I recently had an interesting conversation with a representative of the World Gold Council.
We were talking about the role of gold as a strategic asset – how holding gold can help you survive and thrive in the current spate of economic turbulence.
Most people don’t understand the first thing about the gold market. They think of gold as something only “the rich” own in private banks or governments keep locked up in vaults as reserves.
But the reality couldn’t be further from the truth.
There are about 166,600 tons of gold above ground. The rest is still deep under the Earth’s surface in hard to reach ores.
Half of the world’s entire above ground stock of gold – 84,200 tons of the stuff – is in the form of jewelry. Another roughly 18% is in private hands in the form of bars and coins. And governments and central banks own another roughly 17%.
So, gold jewelry owners hold one in two of every ounce of gold ever mined. And collectively they’re twice as important in terms of demand for gold than either private investors or governments and central banks.
“Chindia” – Where Real Gold Demand Is Coming From
And when you dig a bit further you find that about half of gold jewelry demand comes from one of two places: China and India, two of the world’s most powerful emerging markets.
According to World Gold Council figures, India accounted for about one-third of all gold jewelry demand last year. And China accounted for another quarter of demand.
In the case of India, that’s about six times more demand than the next largest gold jewelry buying nation, the U.S. And in the case of China, it’s about four times the demand of the U.S.
And jewelry buying in India and China is by no means the preserve of the wealthy. Gold jewelry is popular across all sections of society. (Although, wealthy Chinese and Indians can of course afford higher quality and quantities of gold jewelry).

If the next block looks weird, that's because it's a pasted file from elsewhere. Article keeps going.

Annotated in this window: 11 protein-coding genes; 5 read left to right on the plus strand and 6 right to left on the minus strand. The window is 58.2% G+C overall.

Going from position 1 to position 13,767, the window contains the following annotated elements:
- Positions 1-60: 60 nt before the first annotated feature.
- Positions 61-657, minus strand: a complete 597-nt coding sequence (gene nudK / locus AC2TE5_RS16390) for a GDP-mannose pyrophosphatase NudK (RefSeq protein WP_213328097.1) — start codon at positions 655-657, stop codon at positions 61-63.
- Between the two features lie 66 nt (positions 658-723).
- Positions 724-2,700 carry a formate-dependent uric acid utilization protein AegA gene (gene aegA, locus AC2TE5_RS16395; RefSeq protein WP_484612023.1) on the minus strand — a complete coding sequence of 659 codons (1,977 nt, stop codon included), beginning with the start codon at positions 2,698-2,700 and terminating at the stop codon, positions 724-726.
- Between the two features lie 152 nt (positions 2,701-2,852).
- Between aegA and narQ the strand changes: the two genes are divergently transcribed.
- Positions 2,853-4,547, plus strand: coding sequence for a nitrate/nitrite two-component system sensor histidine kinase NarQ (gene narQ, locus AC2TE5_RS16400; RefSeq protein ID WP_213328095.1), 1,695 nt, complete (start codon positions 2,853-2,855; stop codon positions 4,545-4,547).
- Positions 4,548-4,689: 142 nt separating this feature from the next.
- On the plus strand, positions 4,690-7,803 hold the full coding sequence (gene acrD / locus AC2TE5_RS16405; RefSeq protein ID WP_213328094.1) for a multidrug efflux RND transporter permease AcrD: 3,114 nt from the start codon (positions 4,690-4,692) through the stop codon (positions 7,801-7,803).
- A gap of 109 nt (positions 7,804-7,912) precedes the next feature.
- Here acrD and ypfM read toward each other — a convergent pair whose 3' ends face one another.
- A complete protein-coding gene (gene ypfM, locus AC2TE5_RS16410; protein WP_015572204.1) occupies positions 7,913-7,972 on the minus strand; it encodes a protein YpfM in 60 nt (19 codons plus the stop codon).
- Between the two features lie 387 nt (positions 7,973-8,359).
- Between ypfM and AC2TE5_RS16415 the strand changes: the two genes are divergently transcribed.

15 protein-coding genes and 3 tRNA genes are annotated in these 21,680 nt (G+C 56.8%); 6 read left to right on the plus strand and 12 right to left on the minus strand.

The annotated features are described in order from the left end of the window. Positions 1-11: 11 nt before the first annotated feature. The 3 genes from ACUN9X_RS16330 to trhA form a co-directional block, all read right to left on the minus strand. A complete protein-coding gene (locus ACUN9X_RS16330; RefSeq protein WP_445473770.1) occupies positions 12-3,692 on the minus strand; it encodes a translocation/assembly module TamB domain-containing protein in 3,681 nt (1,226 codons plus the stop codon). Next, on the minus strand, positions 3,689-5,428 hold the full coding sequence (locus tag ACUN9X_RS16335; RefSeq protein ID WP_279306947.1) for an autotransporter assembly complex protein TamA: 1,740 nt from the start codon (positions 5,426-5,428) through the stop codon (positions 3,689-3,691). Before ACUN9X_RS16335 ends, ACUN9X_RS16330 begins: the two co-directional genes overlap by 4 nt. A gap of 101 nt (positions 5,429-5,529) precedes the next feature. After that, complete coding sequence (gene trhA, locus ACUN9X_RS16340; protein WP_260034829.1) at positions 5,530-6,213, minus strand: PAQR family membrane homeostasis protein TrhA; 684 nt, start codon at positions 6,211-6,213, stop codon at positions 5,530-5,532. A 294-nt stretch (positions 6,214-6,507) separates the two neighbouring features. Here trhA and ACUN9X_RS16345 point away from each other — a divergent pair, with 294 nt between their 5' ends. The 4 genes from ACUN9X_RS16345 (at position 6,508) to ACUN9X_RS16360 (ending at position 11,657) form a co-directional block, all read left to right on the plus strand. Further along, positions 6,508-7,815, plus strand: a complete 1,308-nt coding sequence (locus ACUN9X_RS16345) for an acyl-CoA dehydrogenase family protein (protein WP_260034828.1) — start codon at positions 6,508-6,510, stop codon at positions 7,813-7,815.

This turns the received wisdom about gold on its head. Because it reveals the fundamental demand driver for gold is the exploding emerging market consumer class.
The fact is that as India and China get richer, their appetite for gold increases. And this is a big factor in the rise of the price of gold on the world’s commodities markets.
Take India. Demand there for gold, as measured in rupees, went from Rs 300 billion in 1998 to Rs 1,800 billion last year. That’s a 500% increase in just 12 years.
And in China, the world’s largest gold producer, demand now far outstrips supply. Last year, there was a total supply shortfall – including jewelry, bars and coins – of about 90 tons.
And this direct demand is only part of the story. Another misconception about gold is that it has no real use. Again, people of got this plain wrong.
In the first quarter of this year alone almost 120 tons of gold were used up in electronics, dentistry and other industrial products.
And what do emerging middle class consumers spend their money on? For one, better dental care. And also fancy consumer gadgets.
Emerging Market Central Banks Play Catch-Up
Emerging market central banks are net buyers too.
The U.S. has 74.6% of its central bank’s reserves in gold. Germany’s central bank holds 70.8% of its reserves in gold. Even bankrupt Portugal’s central bank has 81% of its reserves in gold.
But China has only 1.6% of its central bank reserves in gold. And India has only 8.2% of its reserves in gold.
The point being that emerging market central banks have a long way to go before they catch up with developed world’s central bank gold holdings.
And as these emerging market central banks play catch-up, they will add another big demand driver to the gold market.
I have been recommending you hold gold since we first launched International Living Investor. And I continue to believe gold should be a core holding of any global investment portfolio.
Seen from a supply and demand standpoint, gold is a great way to play emerging market growth.
If you haven’t already, consider buying shares in a gold ETF such as the SPDR Gold Trust (NYSE:GLD) or the ETFs Gold Trust (NYSE:SGOL).
GLD charges yearly fees of 0.40% and SGOL charges yearly fees of 0.39%. Both are relatively inexpensive ways of holding gold.